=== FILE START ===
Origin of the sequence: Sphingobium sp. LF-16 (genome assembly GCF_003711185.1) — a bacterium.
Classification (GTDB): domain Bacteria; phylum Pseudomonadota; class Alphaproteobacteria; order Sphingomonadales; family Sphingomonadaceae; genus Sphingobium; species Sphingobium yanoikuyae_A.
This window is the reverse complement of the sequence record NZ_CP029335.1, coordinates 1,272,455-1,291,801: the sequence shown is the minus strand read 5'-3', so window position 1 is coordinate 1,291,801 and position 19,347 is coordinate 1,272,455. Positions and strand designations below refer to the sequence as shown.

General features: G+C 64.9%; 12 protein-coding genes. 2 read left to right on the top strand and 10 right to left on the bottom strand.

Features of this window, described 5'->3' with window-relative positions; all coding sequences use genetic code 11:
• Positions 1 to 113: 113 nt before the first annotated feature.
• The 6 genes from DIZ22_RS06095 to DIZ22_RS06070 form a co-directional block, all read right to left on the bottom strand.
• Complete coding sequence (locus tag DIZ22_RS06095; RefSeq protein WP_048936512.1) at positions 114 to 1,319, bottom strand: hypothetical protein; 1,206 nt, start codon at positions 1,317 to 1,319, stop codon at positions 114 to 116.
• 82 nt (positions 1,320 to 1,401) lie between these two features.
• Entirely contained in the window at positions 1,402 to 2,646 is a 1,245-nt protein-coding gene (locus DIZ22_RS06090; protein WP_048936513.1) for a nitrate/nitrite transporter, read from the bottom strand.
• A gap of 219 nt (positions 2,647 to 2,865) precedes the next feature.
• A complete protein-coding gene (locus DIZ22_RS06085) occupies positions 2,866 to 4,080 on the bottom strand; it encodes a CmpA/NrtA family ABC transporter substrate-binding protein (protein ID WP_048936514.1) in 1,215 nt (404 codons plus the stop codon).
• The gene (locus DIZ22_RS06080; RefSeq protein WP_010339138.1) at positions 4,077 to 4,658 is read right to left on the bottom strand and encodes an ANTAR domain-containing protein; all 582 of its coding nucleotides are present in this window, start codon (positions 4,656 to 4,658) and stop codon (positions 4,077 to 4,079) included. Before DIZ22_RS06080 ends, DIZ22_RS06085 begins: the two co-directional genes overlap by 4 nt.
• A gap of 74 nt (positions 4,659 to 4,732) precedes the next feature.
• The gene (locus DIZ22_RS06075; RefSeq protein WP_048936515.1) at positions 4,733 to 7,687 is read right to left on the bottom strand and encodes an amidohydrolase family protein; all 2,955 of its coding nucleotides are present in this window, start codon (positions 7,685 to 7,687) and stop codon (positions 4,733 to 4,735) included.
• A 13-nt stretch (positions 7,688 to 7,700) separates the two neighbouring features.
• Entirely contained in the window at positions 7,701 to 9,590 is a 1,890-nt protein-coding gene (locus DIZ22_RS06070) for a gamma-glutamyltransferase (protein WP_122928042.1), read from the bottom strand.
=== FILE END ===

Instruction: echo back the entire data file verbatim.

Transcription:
Origin of the sequence: Sphingobium sp. LF-16 (genome assembly GCF_003711185.1) — a bacterium.
Classification (GTDB): domain Bacteria; phylum Pseudomonadota; class Alphaproteobacteria; order Sphingomonadales; family Sphingomonadaceae; genus Sphingobium; species Sphingobium yanoikuyae_A.
This window is the reverse complement of the sequence record NZ_CP029335.1, coordinates 1,272,455-1,291,801: the sequence shown is the minus strand read 5'-3', so window position 1 is coordinate 1,291,801 and position 19,347 is coordinate 1,272,455. Positions and strand designations below refer to the sequence as shown.

General features: G+C 64.9%; 12 protein-coding genes. 2 read left to right on the top strand and 10 right to left on the bottom strand.

Features of this window, described 5'->3' with window-relative positions; all coding sequences use genetic code 11:
• Positions 1 to 113: 113 nt before the first annotated feature.
• The 6 genes from DIZ22_RS06095 to DIZ22_RS06070 form a co-directional block, all read right to left on the bottom strand.
• Complete coding sequence (locus tag DIZ22_RS06095; RefSeq protein WP_048936512.1) at positions 114 to 1,319, bottom strand: hypothetical protein; 1,206 nt, start codon at positions 1,317 to 1,319, stop codon at positions 114 to 116.
• 82 nt (positions 1,320 to 1,401) lie between these two features.
• Entirely contained in the window at positions 1,402 to 2,646 is a 1,245-nt protein-coding gene (locus DIZ22_RS06090; protein WP_048936513.1) for a nitrate/nitrite transporter, read from the bottom strand.
• A gap of 219 nt (positions 2,647 to 2,865) precedes the next feature.
• A complete protein-coding gene (locus DIZ22_RS06085) occupies positions 2,866 to 4,080 on the bottom strand; it encodes a CmpA/NrtA family ABC transporter substrate-binding protein (protein ID WP_048936514.1) in 1,215 nt (404 codons plus the stop codon).
• The gene (locus DIZ22_RS06080; RefSeq protein WP_010339138.1) at positions 4,077 to 4,658 is read right to left on the bottom strand and encodes an ANTAR domain-containing protein; all 582 of its coding nucleotides are present in this window, start codon (positions 4,656 to 4,658) and stop codon (positions 4,077 to 4,079) included. Before DIZ22_RS06080 ends, DIZ22_RS06085 begins: the two co-directional genes overlap by 4 nt.
• A gap of 74 nt (positions 4,659 to 4,732) precedes the next feature.
• The gene (locus DIZ22_RS06075; RefSeq protein WP_048936515.1) at positions 4,733 to 7,687 is read right to left on the bottom strand and encodes an amidohydrolase family protein; all 2,955 of its coding nucleotides are present in this window, start codon (positions 7,685 to 7,687) and stop codon (positions 4,733 to 4,735) included.
• A 13-nt stretch (positions 7,688 to 7,700) separates the two neighbouring features.
• Entirely contained in the window at positions 7,701 to 9,590 is a 1,890-nt protein-coding gene (locus DIZ22_RS06070) for a gamma-glutamyltransferase (protein WP_122928042.1), read from the bottom strand.